Purpose of review: Prevention of ventricular arrhythmias and implantable cardioverter-defibrillator (ICD) therapies in patients with heart failure will be reviewed.
Recent findings: ICD utilization in patients with heart failure has resulted in significantly improved long-term survival. However, there is growing evidence that ICD shocks are associated with increased morbidity and mortality. As a result, there is increasing emphasis on the treatment strategies to avoid ICD therapies. Optimal heart failure management with medical as well as cardiac resynchronization therapy when indicated is an essential part of treatment; however, adjunctive measures may be necessary to suppress ventricular arrhythmias, prevent unnecessary shocks, and improve quality of life.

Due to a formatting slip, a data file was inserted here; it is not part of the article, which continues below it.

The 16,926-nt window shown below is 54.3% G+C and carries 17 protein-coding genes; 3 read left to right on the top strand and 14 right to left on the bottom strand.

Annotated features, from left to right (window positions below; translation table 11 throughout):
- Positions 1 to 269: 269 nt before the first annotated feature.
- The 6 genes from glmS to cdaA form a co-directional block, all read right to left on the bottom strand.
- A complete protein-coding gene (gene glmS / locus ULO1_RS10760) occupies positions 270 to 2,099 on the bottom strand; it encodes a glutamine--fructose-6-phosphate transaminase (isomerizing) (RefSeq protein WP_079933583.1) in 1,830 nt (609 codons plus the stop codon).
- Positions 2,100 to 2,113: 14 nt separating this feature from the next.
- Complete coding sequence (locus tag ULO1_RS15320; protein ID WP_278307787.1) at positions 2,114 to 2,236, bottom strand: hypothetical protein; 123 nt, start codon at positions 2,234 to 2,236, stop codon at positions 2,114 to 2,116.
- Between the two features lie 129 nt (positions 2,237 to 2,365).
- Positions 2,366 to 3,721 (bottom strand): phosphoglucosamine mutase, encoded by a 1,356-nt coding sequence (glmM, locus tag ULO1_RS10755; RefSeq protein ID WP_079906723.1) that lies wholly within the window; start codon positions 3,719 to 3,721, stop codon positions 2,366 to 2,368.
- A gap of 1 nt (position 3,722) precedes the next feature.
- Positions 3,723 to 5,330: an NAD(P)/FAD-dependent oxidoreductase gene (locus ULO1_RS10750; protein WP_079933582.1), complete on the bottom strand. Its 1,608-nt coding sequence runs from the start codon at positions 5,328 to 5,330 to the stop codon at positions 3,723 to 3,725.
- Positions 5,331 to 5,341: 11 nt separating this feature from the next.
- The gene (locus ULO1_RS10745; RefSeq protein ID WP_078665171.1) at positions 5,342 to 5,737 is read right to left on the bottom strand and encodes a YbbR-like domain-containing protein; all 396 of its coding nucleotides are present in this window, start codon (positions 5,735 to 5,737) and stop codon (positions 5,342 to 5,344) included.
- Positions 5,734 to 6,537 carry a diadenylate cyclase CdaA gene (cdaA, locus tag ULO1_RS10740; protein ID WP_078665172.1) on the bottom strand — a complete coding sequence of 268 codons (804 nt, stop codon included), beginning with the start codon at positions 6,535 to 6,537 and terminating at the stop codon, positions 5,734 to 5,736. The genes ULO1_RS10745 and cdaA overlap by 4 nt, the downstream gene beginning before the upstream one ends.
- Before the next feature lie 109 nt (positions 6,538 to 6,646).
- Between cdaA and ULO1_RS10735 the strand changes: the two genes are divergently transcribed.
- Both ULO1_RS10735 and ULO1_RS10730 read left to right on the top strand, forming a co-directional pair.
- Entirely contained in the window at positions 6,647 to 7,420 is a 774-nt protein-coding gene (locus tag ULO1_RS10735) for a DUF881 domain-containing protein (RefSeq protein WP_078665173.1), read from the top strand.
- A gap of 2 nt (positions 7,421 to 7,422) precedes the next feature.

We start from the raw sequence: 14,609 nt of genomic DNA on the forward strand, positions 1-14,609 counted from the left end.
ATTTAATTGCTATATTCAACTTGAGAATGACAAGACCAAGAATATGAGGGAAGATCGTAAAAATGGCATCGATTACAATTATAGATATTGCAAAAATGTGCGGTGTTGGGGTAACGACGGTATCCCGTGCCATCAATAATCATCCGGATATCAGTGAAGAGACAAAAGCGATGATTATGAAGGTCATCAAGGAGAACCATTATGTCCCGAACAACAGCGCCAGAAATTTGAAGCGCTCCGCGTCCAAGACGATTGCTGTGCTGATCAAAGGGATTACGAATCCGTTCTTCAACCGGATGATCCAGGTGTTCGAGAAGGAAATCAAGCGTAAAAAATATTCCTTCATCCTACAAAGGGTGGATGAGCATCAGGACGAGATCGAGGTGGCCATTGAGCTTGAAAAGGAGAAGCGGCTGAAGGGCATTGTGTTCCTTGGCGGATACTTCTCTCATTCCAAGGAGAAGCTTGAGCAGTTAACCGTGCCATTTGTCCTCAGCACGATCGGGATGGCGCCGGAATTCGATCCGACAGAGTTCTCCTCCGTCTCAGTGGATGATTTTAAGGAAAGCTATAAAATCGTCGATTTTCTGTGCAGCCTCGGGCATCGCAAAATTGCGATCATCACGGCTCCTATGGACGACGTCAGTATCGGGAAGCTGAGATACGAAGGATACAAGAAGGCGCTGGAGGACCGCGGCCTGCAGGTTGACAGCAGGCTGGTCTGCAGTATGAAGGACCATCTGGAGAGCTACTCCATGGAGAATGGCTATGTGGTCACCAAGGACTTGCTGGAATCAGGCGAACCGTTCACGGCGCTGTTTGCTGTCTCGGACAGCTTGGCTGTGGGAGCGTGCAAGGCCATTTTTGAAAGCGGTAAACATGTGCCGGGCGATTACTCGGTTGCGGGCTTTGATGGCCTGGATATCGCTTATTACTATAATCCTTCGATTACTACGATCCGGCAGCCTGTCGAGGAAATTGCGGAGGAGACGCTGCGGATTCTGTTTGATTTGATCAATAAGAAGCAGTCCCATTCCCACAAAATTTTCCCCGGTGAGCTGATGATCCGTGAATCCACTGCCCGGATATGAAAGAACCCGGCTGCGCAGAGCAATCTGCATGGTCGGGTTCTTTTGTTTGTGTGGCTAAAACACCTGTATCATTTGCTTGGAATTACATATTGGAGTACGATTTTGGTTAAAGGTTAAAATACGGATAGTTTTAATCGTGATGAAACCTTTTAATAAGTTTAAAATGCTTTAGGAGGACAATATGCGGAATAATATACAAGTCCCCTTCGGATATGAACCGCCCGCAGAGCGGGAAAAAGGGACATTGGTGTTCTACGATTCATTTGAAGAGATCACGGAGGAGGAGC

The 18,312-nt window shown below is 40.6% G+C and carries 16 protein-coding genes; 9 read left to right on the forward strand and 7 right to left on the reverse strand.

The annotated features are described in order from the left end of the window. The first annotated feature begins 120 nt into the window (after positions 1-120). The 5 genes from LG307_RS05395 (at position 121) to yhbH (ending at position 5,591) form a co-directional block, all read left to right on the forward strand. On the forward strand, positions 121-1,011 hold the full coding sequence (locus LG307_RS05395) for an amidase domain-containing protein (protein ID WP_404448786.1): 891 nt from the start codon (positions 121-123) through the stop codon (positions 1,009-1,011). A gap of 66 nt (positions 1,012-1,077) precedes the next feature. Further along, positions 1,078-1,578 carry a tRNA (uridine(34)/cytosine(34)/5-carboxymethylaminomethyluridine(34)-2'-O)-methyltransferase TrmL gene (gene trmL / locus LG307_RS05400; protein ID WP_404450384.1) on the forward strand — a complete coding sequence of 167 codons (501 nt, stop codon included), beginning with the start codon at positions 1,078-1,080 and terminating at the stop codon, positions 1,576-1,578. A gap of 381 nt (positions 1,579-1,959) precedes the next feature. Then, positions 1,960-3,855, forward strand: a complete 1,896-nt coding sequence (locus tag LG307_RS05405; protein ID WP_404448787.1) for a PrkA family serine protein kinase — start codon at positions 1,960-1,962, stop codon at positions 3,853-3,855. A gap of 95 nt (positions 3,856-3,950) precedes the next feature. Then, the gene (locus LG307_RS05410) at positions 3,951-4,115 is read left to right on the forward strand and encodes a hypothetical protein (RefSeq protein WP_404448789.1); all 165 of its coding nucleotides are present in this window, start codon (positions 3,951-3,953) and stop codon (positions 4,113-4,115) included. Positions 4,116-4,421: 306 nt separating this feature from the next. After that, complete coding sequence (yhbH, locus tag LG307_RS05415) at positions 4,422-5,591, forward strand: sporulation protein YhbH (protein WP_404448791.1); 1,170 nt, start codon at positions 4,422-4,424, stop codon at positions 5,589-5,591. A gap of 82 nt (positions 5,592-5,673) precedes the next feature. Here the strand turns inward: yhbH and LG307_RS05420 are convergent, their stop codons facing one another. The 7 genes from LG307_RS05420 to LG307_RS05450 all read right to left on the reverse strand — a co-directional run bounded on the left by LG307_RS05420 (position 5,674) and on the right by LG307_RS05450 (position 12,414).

Summary: Device programming can help avoid ICD therapies by delaying time to detection, increasing detection rate cutoffs, and discriminating between supraventricular and ventricular arrhythmias. Still, as patients live longer with advanced stages of heart failure, there will be a need to suppress sustained ventricular arrhythmias that would otherwise require ICD therapy. Antiarrhythmic drugs offer a noninvasive option to help suppress ventricular arrhythmias. With more experience and better catheter mapping and ablation techniques, there is a movement toward an early invasive strategy for ventricular tachycardia management in patients with heart failure.